The Salina Journal from Salina, Kansas on October 13, 1996 · Page 44
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The Salina Journal from Salina, Kansas · Page 44

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Salina, Kansas
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Sunday, October 13, 1996
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Page 44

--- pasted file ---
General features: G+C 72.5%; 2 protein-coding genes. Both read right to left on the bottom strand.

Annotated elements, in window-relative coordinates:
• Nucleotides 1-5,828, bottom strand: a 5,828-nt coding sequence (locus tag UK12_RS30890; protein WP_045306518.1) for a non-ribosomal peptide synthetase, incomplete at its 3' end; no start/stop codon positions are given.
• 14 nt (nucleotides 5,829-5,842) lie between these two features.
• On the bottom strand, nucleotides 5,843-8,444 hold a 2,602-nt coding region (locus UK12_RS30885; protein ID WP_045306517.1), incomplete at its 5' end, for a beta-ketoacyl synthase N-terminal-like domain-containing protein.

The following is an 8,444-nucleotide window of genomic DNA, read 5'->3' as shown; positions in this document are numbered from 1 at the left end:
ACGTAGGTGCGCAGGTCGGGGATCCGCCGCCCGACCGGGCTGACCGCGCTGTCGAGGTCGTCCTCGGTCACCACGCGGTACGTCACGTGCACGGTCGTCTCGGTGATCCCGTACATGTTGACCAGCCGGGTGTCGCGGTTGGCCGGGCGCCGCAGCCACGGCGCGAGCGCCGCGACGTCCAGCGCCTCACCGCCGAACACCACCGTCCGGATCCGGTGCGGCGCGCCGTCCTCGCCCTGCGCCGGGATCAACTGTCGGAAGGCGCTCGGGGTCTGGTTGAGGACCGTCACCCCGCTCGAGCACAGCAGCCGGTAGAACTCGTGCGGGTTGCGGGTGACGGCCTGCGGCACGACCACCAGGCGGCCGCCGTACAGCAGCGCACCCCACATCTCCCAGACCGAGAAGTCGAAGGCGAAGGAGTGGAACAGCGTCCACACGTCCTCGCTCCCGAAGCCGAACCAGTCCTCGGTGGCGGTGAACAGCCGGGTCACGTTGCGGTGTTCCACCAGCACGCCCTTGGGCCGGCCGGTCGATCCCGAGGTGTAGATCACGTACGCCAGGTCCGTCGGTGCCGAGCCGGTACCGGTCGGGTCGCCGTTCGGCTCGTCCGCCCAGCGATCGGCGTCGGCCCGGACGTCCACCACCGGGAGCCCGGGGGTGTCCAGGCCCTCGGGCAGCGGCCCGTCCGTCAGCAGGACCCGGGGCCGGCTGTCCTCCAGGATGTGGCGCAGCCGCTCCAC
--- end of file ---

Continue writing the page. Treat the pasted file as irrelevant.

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41 SUNDAY. OCTOBER 13, 1996 COMING HOME THE SALINA JOURNAL A STRUGGLING TOWN Photos by DAVIS TURNER / The Salina Journal John Smith, who has lived in Jamestown almost all his life, walks to his pickup in what is left of a once-thriving downtown. "I've seen a lot of things hurt these towns," he says. "They close the schools — first thing you know, you ain't got nothin.' " Some residents say the school's closing 15 years ago started the town's gradual deterioration. A STUDY IN In Jamestown, downtown is down but residents are upbeat By LINDA MOWERY-DENNING The Salina Journal Maria "Dixie" Meyer, 86, moved to her husband's hometown nine years ago when her husband died. She Is now a member of the city council. Jamestown * Jamestown GLOUQ NO SCHOOL This town of about 325 has lost its school and several businesses. The steeple of the closed Catholic church is reflected in the marquee of the United Methodist Church, which Is still active and has a large Sunday school program. AMESTOWN — The two churches J that stand across the street from each other in many ways tell the story of Jamestown. The downtown could be represented by St. Mary's Catholic Church, which closed two years ago. The town's residential area is better symbolized by the white frame United Methodist Church, which this past summer enrolled more than 40 children in Bible School. "Sunday school was nothing here a few years ago. Now we have a big Sunday school," said Carol Anderson, who has lived in the Jamestown area her entire life. "We have people come and go so much I can't keep track. There are a lot of young kids around here." Jamestown is a study in contrasts: vacant buildings, many of them sold for taxes, line both sides of main street in the two-block downtown. The buildings used to house cafes, grocery stores, implement dealers and other businesses. All that remains are city hall, a senior citizen's center, an antique store and a bar and grill that this day offered meat loaf as the noon special. The town also has a bank, post office, grain elevator with headquarters in Concordia, a ceramics store and a handful of other businesses. City Clerk Novella Trude said the downtown was full when she came to Jamestown in the mid-1940s. "It just makes you sick to think about it," she said. "A lot of the buildings are owned by people from out of town, and they have no desire to fix them up." The contrast to downtown comes in the rows of neat private homes and public housing that appears to be in demand from citizens who consider Concordia, 12 miles to the southeast, too big for comfort. Many work there, however. "We're kind of a bedroom community," longtime Jamestown resident Frances Swenson said. Concordia has more than 6,000 residents; Jamestown's population is about 325. "People have started to realize that they do better with their families in a smaller town," said city council member Maria Meyer, who moved to her husband's hometown following his death. "The cities scare them to death — and with reason." Jamestown has a proud history, much the same as other small prairie communities, only with a twist. The town was incorporated in 1883. More than a decade later, Jamestown received national attention when voters elected an all- woman city council and also selected a woman as mayor. Circumstances surrounding the unusual occurrence — women would not be allowed to vote in municipal elections until 1887 and in state elections until 1912 — have been lost to time, but local historians attribute the female landslide to the era's battle over demon rum. "l love it here. I can't imagine living anyplace else." - NOVELLA TRUDE Jamestown The women were against it. Another milestone came in 1911, when the town literally burned to the ground. "It was our Chicago fire," said Legouri Bombardier, who works part time at Cloud Co'mmunity College in Concordia. When the town was rebuilt, store owners decided to limit their costs by sharing a roof and wall. The practice has caused problems for the current council, which has done everything short of calling in a wrecking ball to spruce up the downtown. One side of a building may have a business, while the other side is abandoned. In some cases, the council can't even get property owners to accept a certified letter telling them their building has been condemned. , A. J. Herbin, whose family has owned the Jamestown bank for three generations, said Jamestown is not unique. As roads became better, as the size of farms grew, the down- towns of many small communities were no longer necessary. Then, about 15 years ago, the school closed and the town's youngsters were sent to Concordia. "Our school building was only 20 years old when we consolidated with Concordia," Carol Anderson said. "The town just gradually went downhill after the school closed." Still, it's difficult to label Jamestown a dying town. "I think we're holding our own," said councilwoman Meyer. There is the baseball field that attracts an annual state tournament. Almost. 7,000 books were lent this past year at the library, where all the town's school trophies are displayed, according to librarian Debbie Kearn. And physicians from Beloit visit the town weekly so elderly residents don't have to venture outside Jamestown for routine medical care. Novella Trude said the town's remote location is difficult for older citizens, but they can count on family and neighbors for help. Trude buys groceries in Concordia for her 98- year-old mother. Others go farther to Salina. "We have really good people here and I don't mind driving a bit," Trude said. "I love it here. I can't imagine living anyplace else."